These PGA Tour pros proudly call themselves 'Mama's Boys'

May 09, 2016

Mothers tend to get short shrift in professional golf. Tour pros don’t mouth “Hi Mom!” like athletes in other sports, and they usually say their personal all-time foursome would include Dad.

Consider the various types of famous golf fathers. There’s the tough-loving disciplinarian (Deacon Palmer), the best friend (Col. Robert P. Jones, Charlie Nicklaus, Earl Woods) and the from-the-cradle teacher (Davis Love Jr. and Mike Furyk). And it should be noted that for those who are fortunate enough to qualify, there is no more eagerly anticipated event among participants than the year-end PNC Father/Son Challenge.

But yesterday was Mother’s Day, too often the one time a year they get their due. Through three rounds at the Wells Fargo Championship it looked as if Rickie Fowler was going to reprise what he did last year at the Players: be a perfect son and honor his mom, Lynne, with the trophy. Alas, he fell short, but the eventual winner, James Hahn, made sure to thank his mom after his playoff victory.

It was a feel-good moment, but not without a bit of collective guilt. Because any child who has ever played competitively (as well as the father of that child) knows that the contribution of mothers is too often forgotten in golf.

Indeed, mothers most important roles might be the necessary counter to the excesses of the vaunted father-son relationship. Most psychologists believe the shame-based toughening that fathers and male authority figures often impose on boys creates a false manliness that masks fear. Meanwhile, a mother’s talent for allowing a son to feel safe and accepted is what builds confidence and a freedom to fail, the foundations of real bravery.

“Golf is a high ego-risk endeavor. It’s just you and your score,” pioneer sports psychologist Dick Coop told Golf Digest in 2007. “A young golfer really craves unconditional love, but fathers are almost trained not to give it because they can see it as encouraging weakness. But mothers are generally more able to do it, and it can make a huge difference in how a young golfer grows.”


Arnold Palmer, golf’s most classically masculine figure, was crucially shaped by Doris Palmer, whose warmth and ease with people made her perhaps the most important mother in the golf history.

“My mother was a very gentle, generous person, but I never felt as if I was being soft by going to her,” Palmer said in 2007. “I sought her because she was the balance I needed to my father, who was tough and hard-core and refused to give me a compliment. I was always afraid to lose because of my father’s reaction, but I never felt that way about my mother. No matter what, she was the one who always understood. All that was so important—much more important than I realized at the time.”

In his 2000 memoir, A Golfers Life, with James Dodson, Palmer said of his mother, “almost anything I did seemed to thrill her.” Which would have drawn a nod from Dr. Freud, who wrote: “If a man has been his mother’s undisputed darling, he retains throughout life the triumphant feeling, the confidence in his success, which not seldom brings actual success with it.”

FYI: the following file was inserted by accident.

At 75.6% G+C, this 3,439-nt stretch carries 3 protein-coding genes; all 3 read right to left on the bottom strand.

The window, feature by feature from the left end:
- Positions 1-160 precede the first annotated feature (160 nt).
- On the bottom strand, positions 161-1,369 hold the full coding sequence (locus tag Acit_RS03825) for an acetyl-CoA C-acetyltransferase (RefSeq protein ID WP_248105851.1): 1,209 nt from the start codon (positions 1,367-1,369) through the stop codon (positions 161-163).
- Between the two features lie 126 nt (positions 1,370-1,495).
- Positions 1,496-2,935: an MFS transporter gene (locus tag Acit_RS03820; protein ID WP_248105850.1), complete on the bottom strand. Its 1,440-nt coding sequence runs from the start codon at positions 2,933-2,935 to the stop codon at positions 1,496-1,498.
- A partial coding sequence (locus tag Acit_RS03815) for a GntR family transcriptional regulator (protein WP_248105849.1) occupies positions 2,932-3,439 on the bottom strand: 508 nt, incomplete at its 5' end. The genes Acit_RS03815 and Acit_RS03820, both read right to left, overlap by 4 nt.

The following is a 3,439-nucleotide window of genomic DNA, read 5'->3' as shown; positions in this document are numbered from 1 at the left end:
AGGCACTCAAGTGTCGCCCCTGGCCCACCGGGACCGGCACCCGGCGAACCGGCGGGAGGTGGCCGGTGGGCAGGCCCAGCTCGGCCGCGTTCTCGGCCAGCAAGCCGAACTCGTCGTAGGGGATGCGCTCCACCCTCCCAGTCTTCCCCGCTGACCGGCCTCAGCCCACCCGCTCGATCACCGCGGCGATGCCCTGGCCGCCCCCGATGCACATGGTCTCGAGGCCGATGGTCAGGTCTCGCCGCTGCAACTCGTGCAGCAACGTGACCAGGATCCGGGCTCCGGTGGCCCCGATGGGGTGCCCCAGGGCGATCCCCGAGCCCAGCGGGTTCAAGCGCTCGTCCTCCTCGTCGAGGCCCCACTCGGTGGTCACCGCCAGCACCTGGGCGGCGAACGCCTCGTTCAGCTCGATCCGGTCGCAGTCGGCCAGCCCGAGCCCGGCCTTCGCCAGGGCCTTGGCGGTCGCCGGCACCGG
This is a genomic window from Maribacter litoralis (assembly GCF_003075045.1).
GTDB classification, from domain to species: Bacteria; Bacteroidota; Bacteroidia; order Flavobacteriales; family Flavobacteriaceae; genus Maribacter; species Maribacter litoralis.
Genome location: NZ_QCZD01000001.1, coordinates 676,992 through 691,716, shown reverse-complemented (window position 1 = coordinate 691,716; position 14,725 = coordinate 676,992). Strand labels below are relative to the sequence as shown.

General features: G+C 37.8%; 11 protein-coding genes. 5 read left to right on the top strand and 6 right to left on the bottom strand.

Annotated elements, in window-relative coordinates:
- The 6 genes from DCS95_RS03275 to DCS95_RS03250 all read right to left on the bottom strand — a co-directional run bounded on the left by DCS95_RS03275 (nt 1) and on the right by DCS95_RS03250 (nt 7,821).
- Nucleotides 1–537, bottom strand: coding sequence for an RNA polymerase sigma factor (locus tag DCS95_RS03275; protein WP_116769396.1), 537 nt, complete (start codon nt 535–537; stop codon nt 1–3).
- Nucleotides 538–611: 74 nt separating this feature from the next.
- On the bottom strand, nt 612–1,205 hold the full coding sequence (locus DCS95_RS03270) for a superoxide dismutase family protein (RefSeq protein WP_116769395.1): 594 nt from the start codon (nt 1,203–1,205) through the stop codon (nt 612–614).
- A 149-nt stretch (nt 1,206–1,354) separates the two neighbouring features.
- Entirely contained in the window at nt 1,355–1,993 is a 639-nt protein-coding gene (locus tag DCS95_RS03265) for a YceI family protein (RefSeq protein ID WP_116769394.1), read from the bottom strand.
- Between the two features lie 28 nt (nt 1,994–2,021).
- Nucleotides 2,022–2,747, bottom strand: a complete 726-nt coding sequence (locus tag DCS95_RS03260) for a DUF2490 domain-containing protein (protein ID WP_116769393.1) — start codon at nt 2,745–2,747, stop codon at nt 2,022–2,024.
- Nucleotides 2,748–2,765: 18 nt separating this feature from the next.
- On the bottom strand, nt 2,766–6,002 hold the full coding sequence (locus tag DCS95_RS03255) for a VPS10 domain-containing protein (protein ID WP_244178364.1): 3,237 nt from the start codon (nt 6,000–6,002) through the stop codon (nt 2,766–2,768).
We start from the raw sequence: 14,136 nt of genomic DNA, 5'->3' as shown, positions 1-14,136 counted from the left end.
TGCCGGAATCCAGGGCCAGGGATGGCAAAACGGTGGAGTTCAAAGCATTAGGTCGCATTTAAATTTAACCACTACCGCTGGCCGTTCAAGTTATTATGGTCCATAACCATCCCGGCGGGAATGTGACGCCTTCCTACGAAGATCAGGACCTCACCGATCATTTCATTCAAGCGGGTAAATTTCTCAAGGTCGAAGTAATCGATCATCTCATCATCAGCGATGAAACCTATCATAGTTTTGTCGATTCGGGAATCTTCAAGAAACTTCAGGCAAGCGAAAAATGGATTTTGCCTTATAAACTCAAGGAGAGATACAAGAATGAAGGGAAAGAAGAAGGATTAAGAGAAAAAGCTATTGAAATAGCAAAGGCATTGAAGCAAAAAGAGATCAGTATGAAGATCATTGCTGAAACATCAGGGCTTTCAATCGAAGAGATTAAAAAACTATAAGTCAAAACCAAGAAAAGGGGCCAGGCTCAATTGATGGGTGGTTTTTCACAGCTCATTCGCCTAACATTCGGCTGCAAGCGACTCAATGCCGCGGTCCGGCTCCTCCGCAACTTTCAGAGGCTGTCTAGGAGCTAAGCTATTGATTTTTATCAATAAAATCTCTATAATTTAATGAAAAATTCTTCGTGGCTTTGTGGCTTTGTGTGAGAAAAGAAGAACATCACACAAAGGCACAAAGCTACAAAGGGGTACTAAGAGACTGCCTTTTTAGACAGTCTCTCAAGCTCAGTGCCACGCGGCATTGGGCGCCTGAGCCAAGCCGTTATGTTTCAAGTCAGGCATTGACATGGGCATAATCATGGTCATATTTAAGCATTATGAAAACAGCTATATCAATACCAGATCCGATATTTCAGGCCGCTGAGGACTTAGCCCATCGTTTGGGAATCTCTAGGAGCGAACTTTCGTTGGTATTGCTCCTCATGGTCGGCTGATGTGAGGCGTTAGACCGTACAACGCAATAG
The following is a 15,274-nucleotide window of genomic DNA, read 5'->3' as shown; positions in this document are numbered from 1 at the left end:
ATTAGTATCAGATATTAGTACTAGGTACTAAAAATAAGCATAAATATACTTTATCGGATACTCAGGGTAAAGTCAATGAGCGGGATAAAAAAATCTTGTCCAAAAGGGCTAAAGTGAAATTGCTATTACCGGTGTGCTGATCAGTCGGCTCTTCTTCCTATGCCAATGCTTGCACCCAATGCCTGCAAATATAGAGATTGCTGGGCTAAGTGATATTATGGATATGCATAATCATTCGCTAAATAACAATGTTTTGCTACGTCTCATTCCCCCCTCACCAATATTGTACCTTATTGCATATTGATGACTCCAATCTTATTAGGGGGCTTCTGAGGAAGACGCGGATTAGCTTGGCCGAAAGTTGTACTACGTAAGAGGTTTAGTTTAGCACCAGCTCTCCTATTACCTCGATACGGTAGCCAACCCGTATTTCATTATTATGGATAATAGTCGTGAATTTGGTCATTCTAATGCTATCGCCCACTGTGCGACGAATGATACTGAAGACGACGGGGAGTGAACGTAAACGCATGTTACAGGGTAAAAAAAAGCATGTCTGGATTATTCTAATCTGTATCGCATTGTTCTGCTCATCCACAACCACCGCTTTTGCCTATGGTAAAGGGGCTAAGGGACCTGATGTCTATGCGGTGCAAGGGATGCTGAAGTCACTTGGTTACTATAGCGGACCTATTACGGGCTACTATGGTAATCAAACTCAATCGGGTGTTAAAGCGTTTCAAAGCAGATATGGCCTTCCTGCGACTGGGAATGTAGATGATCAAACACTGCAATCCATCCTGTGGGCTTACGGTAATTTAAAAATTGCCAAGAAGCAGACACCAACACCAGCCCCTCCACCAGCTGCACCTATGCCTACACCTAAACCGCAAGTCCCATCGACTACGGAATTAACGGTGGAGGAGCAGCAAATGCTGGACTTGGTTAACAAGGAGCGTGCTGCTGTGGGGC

It’s likely Francis Ouimet got that feeling from his mother, Mary. As presented by Mark Frost in his book, The Greatest Game Ever Played, the young Ouimet’s father was a harsh disciplinarian who considered his son’s aspirations in the game frivolous. But Mary could see “the dreamer in Francis needed looking after,” and took her 7-year-old son to a Boston department store in 1900 where the greatest player in the world, Harry Vardon, was making an appearance. Thirteen years later, Ouimet beat Vardon and Ted Ray in the U.S. Open at Brookline.

Sam Snead revered his mother, Laura, who was 47 when she gave birth to Sam, the last of her six children. From her, he inherited physical strength—she could throw a 100-pound sack of flour onto a rack—and a country shrewdness that was the hallmark of his personality. “I’d like to have had all my characteristics and character from my mother,” Snead told Al Barkow in Gettin’ to the Dance Floor. “We always went to my mother.”


In more recent times, mothers have typically taken a more active day-to-day role in the development of their sons and daughter’s games, as future pros keep starting younger. Invariably, it’s the mothers who get up in the wee hours to drive kids to tournaments, with the little one sleeping in the backseat before the sun rises. They commonly walk every hole, offer affirmation when things go well and commiserate when the game wounds.

Golf’s current Big Three have all had influential mothers. Christine Spieth has given Jordan valuable perspective on competition through her experience as a college basketball player and taught a greater perspective through her parenting of his little sister with special needs, Ellie. Rosie McIlroy worked nights in a 3M factory, those wages used to fund Rory’s junior golf. And Dening Day, seeing 12-year-old Jason lose his bearings after the death of his father, sold the family home, borrowed from relatives, cashed in a life-insurance policy and increased her hours at a meat-packing plant. In so doing, she scratched together money needed to send Jason to a highly regarded Australian boarding school, where he began a disciplined road that’s culminated in becoming World No. 1.

Fowler grew up close to his mother and remains so. While walking along with the pre-teen Rickie when he began playing junior golf in Southern California, Lynne would take a club away “for every cuss word or every tantrum” (Tida Woods used to assess a stroke for the same “violations” to the young Tiger). Says Rickie: “She may only be 5 feet, but she’s still got the strength to take me down.”

And, like so many unsung mothers, the strength to build up.